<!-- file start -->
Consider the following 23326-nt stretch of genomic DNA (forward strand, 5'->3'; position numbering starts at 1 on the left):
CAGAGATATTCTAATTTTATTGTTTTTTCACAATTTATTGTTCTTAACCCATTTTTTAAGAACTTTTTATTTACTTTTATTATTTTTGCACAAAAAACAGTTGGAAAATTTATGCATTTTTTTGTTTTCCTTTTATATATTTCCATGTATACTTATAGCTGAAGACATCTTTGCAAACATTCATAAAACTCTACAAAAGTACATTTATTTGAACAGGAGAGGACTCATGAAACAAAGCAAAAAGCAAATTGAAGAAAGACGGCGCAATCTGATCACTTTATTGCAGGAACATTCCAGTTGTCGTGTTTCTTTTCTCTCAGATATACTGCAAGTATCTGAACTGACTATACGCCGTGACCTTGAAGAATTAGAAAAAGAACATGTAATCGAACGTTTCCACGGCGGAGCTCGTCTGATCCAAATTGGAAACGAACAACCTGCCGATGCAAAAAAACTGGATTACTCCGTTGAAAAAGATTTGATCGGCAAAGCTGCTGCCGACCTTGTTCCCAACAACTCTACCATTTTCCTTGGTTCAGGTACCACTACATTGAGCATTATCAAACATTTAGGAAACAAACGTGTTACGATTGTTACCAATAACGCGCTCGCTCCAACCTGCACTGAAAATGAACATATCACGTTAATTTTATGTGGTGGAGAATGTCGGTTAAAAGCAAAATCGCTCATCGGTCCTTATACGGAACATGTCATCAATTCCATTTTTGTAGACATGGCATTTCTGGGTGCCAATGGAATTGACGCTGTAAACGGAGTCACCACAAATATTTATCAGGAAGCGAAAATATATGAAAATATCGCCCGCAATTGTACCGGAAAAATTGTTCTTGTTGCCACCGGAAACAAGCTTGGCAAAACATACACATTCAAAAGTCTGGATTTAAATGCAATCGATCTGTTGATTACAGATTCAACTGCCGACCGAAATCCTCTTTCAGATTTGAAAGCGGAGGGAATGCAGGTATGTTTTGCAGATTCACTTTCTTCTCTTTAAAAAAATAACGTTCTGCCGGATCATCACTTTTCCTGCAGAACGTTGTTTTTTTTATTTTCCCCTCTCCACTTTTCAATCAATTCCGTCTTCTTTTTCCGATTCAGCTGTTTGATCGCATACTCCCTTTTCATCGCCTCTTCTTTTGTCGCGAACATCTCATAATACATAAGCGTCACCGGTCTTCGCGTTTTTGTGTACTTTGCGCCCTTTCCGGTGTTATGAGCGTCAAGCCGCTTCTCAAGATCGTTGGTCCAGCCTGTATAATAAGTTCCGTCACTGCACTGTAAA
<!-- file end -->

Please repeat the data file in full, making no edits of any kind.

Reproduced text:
Consider the following 23326-nt stretch of genomic DNA (forward strand, 5'->3'; position numbering starts at 1 on the left):
CAGAGATATTCTAATTTTATTGTTTTTTCACAATTTATTGTTCTTAACCCATTTTTTAAGAACTTTTTATTTACTTTTATTATTTTTGCACAAAAAACAGTTGGAAAATTTATGCATTTTTTTGTTTTCCTTTTATATATTTCCATGTATACTTATAGCTGAAGACATCTTTGCAAACATTCATAAAACTCTACAAAAGTACATTTATTTGAACAGGAGAGGACTCATGAAACAAAGCAAAAAGCAAATTGAAGAAAGACGGCGCAATCTGATCACTTTATTGCAGGAACATTCCAGTTGTCGTGTTTCTTTTCTCTCAGATATACTGCAAGTATCTGAACTGACTATACGCCGTGACCTTGAAGAATTAGAAAAAGAACATGTAATCGAACGTTTCCACGGCGGAGCTCGTCTGATCCAAATTGGAAACGAACAACCTGCCGATGCAAAAAAACTGGATTACTCCGTTGAAAAAGATTTGATCGGCAAAGCTGCTGCCGACCTTGTTCCCAACAACTCTACCATTTTCCTTGGTTCAGGTACCACTACATTGAGCATTATCAAACATTTAGGAAACAAACGTGTTACGATTGTTACCAATAACGCGCTCGCTCCAACCTGCACTGAAAATGAACATATCACGTTAATTTTATGTGGTGGAGAATGTCGGTTAAAAGCAAAATCGCTCATCGGTCCTTATACGGAACATGTCATCAATTCCATTTTTGTAGACATGGCATTTCTGGGTGCCAATGGAATTGACGCTGTAAACGGAGTCACCACAAATATTTATCAGGAAGCGAAAATATATGAAAATATCGCCCGCAATTGTACCGGAAAAATTGTTCTTGTTGCCACCGGAAACAAGCTTGGCAAAACATACACATTCAAAAGTCTGGATTTAAATGCAATCGATCTGTTGATTACAGATTCAACTGCCGACCGAAATCCTCTTTCAGATTTGAAAGCGGAGGGAATGCAGGTATGTTTTGCAGATTCACTTTCTTCTCTTTAAAAAAATAACGTTCTGCCGGATCATCACTTTTCCTGCAGAACGTTGTTTTTTTTATTTTCCCCTCTCCACTTTTCAATCAATTCCGTCTTCTTTTTCCGATTCAGCTGTTTGATCGCATACTCCCTTTTCATCGCCTCTTCTTTTGTCGCGAACATCTCATAATACATAAGCGTCACCGGTCTTCGCGTTTTTGTGTACTTTGCGCCCTTTCCGGTGTTATGAGCGTCAAGCCGCTTCTCAAGATCGTTGGTCCAGCCTGTATAATAAGTTCCGTCACTGCACTGTAAA